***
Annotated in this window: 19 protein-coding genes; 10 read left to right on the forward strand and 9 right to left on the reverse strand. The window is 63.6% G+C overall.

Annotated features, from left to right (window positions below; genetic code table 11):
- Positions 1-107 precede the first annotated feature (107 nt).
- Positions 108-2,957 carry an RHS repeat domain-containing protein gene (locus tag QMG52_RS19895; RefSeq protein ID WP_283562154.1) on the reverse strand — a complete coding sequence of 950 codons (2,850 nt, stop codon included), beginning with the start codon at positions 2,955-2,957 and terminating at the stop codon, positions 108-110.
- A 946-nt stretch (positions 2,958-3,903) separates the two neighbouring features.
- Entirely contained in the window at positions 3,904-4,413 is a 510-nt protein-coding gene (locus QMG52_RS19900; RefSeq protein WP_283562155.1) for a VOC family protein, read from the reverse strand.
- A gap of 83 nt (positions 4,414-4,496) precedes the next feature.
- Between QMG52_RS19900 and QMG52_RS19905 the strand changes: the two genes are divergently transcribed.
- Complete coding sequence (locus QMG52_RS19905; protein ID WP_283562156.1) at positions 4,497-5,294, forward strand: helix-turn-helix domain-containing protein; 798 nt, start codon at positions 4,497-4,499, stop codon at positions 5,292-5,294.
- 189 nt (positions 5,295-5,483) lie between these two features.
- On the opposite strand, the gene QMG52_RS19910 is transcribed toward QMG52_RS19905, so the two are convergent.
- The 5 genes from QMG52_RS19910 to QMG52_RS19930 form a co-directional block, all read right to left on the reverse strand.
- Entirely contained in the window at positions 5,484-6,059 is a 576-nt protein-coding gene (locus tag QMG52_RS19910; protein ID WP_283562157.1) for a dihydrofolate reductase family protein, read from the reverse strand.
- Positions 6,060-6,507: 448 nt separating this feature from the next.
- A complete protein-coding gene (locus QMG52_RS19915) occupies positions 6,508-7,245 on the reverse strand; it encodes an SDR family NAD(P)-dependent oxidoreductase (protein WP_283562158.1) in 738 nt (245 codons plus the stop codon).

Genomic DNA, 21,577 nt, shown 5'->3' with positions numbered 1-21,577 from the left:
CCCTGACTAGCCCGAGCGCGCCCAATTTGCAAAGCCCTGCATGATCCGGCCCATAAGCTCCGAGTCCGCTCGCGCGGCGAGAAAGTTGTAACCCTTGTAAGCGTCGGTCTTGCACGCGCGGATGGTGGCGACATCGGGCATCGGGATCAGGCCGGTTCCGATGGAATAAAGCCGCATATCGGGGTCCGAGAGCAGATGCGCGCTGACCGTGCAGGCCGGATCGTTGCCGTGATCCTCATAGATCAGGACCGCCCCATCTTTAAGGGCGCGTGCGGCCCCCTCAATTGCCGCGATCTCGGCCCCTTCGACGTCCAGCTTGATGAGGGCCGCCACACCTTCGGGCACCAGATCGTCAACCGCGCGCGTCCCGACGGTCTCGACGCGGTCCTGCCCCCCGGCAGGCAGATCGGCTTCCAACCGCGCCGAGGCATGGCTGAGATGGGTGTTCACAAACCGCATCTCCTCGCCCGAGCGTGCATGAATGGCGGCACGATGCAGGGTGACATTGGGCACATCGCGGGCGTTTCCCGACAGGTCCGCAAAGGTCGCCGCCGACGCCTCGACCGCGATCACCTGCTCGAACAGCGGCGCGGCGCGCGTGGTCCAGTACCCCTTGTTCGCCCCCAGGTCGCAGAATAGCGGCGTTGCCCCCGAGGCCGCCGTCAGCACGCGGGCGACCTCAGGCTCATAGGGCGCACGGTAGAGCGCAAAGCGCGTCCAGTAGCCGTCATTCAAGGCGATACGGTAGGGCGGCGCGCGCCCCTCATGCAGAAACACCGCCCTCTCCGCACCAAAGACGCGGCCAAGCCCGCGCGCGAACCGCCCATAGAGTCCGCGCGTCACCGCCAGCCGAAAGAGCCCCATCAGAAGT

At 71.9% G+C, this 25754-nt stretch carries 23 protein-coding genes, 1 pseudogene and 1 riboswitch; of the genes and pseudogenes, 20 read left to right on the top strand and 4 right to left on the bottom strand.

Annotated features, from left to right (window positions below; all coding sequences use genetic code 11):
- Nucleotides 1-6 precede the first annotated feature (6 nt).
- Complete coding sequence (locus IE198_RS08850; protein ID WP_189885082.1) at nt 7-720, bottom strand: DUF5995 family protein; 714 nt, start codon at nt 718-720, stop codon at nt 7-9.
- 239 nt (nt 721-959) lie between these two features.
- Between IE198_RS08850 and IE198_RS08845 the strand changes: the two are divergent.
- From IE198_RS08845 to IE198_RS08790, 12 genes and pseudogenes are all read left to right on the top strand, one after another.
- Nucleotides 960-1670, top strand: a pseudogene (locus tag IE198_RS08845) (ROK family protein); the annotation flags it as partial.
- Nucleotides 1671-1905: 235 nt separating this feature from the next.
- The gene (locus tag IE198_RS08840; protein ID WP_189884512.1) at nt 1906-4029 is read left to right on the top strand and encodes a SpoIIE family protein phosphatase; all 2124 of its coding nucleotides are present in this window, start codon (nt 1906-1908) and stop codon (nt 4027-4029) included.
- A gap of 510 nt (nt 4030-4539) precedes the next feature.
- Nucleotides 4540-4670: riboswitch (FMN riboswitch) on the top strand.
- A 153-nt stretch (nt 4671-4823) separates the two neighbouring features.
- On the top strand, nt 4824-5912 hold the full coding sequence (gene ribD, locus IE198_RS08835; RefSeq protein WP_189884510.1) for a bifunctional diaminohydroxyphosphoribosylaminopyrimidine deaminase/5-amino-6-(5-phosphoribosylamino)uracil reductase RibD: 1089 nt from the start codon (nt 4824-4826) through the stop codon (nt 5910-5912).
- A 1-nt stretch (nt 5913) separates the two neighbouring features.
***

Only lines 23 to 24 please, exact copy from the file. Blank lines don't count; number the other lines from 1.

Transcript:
- Between IE198_RS08850 and IE198_RS08845 the strand changes: the two are divergent.
- From IE198_RS08845 to IE198_RS08790, 12 genes and pseudogenes are all read left to right on the top strand, one after another.